Objective: We assessed the intrapersonal, interpersonal, and organizational factors that predicted job satisfaction among long-term care employees.
Methods: Baseline data were used to describe characteristics that influence job satisfaction. Using a forced linear regression model, while controlling for age and job title, we assessed if higher physical activity levels, fewer symptoms of depression, stress, and/or anxiety (ie, decreased mood), less back pain, stronger social support, and reports of low work demands were associated with higher job satisfaction.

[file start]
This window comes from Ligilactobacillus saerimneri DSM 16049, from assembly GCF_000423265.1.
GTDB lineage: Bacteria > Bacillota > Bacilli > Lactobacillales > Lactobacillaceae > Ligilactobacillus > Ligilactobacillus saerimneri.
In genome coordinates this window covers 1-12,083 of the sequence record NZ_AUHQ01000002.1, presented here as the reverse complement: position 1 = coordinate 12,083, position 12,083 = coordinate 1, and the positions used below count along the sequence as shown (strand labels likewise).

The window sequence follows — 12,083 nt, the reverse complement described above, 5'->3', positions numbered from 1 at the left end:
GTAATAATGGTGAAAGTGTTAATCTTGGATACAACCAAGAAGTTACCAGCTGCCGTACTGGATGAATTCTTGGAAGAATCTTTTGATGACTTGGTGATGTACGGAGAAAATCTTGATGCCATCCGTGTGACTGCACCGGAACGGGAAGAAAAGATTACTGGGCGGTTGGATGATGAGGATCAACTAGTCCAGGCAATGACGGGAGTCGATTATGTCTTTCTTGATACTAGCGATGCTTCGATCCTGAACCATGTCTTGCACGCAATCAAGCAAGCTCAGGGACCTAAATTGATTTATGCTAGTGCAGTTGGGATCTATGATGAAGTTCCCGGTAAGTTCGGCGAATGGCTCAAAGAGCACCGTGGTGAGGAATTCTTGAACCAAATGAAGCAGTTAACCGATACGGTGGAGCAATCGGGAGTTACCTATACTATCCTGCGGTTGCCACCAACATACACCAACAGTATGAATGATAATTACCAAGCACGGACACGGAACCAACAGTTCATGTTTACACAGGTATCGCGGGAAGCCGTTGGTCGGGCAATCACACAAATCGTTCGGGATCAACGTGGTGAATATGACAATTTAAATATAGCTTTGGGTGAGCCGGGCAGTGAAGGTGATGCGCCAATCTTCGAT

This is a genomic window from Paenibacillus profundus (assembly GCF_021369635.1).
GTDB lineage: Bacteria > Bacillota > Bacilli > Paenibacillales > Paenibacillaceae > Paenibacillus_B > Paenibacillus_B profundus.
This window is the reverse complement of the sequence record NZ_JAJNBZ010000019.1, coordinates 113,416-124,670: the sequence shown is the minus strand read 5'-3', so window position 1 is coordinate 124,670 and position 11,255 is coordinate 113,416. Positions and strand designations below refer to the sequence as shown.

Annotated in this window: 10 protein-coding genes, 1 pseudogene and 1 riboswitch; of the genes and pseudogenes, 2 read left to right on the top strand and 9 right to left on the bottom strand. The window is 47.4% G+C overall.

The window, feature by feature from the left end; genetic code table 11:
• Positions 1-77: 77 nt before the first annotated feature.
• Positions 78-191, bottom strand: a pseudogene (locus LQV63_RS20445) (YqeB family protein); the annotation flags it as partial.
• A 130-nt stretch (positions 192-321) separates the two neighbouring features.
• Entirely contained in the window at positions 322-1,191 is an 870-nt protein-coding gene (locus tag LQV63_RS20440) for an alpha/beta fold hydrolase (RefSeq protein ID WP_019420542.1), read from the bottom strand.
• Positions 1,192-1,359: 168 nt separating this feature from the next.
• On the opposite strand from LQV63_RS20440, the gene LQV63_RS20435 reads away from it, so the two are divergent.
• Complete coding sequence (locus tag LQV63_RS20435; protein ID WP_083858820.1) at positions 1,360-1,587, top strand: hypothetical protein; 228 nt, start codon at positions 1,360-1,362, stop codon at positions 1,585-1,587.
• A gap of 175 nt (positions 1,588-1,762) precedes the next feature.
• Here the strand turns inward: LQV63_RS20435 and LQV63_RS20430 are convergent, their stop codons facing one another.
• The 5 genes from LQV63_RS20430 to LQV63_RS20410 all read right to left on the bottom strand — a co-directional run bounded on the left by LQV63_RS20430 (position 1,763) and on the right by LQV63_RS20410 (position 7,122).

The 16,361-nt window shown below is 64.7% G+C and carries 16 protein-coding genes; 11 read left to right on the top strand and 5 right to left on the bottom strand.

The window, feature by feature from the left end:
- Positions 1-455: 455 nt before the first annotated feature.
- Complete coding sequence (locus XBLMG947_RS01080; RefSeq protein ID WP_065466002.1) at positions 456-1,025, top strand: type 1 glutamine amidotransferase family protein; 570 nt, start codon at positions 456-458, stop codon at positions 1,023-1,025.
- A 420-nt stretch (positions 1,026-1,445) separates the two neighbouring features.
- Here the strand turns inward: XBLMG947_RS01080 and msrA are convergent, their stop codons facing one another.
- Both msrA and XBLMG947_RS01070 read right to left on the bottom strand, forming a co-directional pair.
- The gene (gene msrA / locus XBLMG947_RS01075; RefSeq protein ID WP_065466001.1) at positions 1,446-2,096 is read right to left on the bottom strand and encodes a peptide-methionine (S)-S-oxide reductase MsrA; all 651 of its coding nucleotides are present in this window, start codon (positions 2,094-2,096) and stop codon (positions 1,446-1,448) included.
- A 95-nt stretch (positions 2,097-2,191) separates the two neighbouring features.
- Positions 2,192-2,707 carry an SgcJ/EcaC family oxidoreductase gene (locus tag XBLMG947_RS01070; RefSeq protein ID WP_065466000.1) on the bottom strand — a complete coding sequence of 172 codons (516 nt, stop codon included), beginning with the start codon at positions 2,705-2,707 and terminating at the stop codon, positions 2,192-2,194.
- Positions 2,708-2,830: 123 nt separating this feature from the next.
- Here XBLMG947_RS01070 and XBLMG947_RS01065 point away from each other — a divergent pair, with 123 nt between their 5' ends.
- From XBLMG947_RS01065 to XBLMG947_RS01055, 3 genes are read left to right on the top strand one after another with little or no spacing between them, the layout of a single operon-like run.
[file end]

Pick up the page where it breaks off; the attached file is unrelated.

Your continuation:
Results: Mood ([beta] = -0.412, P = 0.003) explained 17% of the variance in job satisfaction.
Conclusion: This information can be used to guide facility wide programs and interventions aimed at increasing job satisfaction among all long-term care staff.
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